Dutch group offering abortion assistance to Zika virus victims
Dutch abortion service Woman on Web is offering free medical abortion pills to women in Middle- and South America who are infected with the Zika virus. The women will have to go through an online consultation during which they must show that they are less than 9 weeks pregnant and send the laboratory results showing that they are infected with the virus before the pills are sent.
The virus is associated with brain abnormalities in unborn children, though the connection has not yet been scientifically proven. During a previous outbreak of the Zika virus in Brazil, 3,900 children were born with brain abnormalities. The virus is transmitted by mosquitoes which do not naturally occur in the Netherlands.
Women on Web launched this initiative because abortion is legally restricted in much of South America, or only allowed if the life of the mother is in danger. In Brazil getting an abortion can even lead to prison time for the mother. The organization is concerned about the dangers involved in getting an illegal abortion.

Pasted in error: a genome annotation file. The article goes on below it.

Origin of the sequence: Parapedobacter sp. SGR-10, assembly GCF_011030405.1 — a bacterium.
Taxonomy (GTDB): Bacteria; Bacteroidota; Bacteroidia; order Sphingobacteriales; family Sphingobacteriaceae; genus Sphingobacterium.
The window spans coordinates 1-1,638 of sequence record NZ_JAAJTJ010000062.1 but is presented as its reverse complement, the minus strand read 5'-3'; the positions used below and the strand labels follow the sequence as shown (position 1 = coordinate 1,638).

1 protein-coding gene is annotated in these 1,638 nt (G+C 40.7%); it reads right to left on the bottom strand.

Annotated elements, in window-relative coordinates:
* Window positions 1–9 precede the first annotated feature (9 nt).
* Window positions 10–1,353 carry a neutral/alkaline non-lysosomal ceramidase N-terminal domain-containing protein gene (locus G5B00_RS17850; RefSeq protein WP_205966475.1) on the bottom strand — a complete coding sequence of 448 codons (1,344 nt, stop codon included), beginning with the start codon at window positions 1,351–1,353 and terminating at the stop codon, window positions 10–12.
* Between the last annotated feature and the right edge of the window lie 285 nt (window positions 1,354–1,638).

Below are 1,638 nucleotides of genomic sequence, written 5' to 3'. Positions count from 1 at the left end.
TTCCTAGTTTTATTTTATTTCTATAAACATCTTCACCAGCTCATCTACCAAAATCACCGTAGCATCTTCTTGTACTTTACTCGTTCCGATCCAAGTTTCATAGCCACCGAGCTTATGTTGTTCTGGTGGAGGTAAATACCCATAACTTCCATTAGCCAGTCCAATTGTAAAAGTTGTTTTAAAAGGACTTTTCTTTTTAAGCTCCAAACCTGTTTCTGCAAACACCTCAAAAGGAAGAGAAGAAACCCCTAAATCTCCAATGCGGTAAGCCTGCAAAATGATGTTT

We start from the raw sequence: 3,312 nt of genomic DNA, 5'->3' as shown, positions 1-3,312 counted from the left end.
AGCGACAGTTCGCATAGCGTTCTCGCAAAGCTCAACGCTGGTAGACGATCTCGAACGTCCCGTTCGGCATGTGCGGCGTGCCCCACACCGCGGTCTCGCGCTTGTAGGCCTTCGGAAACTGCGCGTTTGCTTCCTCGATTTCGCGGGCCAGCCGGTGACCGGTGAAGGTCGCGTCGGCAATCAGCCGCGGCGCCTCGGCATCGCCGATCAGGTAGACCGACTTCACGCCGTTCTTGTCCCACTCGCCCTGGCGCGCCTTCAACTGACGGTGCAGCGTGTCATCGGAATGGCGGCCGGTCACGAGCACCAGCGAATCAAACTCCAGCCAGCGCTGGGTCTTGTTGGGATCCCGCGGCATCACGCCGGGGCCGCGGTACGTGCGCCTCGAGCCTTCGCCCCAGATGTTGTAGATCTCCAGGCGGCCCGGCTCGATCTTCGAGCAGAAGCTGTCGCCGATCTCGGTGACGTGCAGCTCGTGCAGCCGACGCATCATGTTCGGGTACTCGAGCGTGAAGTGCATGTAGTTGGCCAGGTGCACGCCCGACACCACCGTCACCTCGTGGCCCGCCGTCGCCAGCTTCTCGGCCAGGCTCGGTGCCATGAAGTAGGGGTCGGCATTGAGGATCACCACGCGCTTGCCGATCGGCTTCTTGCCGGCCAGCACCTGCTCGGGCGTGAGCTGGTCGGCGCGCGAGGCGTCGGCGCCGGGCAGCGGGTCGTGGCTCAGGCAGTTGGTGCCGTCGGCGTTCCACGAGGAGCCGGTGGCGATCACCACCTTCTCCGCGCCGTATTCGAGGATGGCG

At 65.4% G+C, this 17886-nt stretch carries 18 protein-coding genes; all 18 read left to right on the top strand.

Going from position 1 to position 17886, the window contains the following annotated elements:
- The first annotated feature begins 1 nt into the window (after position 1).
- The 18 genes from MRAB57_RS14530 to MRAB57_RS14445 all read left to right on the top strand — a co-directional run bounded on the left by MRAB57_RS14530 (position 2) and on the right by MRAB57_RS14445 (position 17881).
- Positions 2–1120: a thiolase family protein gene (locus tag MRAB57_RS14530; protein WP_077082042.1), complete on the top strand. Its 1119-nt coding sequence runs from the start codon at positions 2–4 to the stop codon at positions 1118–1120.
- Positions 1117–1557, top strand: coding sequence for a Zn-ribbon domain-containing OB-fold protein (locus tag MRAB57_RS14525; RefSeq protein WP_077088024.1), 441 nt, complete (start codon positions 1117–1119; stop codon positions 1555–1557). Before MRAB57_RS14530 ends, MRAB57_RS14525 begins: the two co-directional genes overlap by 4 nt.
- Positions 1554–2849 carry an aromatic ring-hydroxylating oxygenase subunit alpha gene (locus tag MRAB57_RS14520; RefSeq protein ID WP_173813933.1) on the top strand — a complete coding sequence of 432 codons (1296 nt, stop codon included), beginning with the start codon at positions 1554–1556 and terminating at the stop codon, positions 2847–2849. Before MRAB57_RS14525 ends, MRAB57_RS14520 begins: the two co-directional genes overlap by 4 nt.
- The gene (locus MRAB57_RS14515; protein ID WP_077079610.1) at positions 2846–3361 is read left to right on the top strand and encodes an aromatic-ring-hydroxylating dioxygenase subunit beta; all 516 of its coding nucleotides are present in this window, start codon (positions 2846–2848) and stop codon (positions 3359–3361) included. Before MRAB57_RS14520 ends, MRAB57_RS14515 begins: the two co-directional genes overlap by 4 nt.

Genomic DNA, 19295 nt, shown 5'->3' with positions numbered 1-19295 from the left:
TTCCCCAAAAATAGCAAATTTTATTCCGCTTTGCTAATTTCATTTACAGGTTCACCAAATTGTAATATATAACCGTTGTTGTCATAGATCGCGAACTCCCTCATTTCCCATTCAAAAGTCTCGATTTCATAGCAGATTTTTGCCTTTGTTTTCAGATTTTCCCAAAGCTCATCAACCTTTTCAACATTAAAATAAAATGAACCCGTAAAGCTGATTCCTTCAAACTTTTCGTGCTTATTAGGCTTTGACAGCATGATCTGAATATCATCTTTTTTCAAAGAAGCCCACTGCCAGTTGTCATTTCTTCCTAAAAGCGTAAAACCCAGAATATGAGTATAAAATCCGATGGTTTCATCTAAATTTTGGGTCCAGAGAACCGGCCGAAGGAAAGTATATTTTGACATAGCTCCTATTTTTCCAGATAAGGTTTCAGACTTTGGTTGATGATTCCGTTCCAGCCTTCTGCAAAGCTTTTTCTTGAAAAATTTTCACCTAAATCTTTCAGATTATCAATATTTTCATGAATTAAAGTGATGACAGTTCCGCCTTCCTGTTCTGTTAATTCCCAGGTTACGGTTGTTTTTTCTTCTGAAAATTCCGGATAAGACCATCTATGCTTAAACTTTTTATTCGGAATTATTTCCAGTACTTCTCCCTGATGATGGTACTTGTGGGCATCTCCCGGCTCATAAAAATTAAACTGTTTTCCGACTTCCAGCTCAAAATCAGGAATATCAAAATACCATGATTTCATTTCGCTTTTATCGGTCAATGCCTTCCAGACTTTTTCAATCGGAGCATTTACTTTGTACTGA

Full information on how to apply for free medical abortion pills can be found on the Woman on Web and Women on Waves site. The site also contains information on whether abortions are allowed in affected countries, and if so where to find safe packages.
"We want to provide women with good information and make it clear that getting an abortion is an option", Rebecca Comperts, the driving force behind Women on Waves and Women on Web, said to broadcaster NOS. She believes that their initiative will help curb the unrest and panic among pregnant women in the affected countries. "Now women look for someone who can help them to have an abortion. Especially in a country like Brazil this is not always safe. We can provide safe assistance if required."
On Monday the World Health Organization convened in an emergency session to determine whether the Zika virus can be classified as a global emergency, Elsevier reports. If the virus gets this classification, the WHO gets additional capabilities, such as being able to give affected countries guidance on how to fight the disease.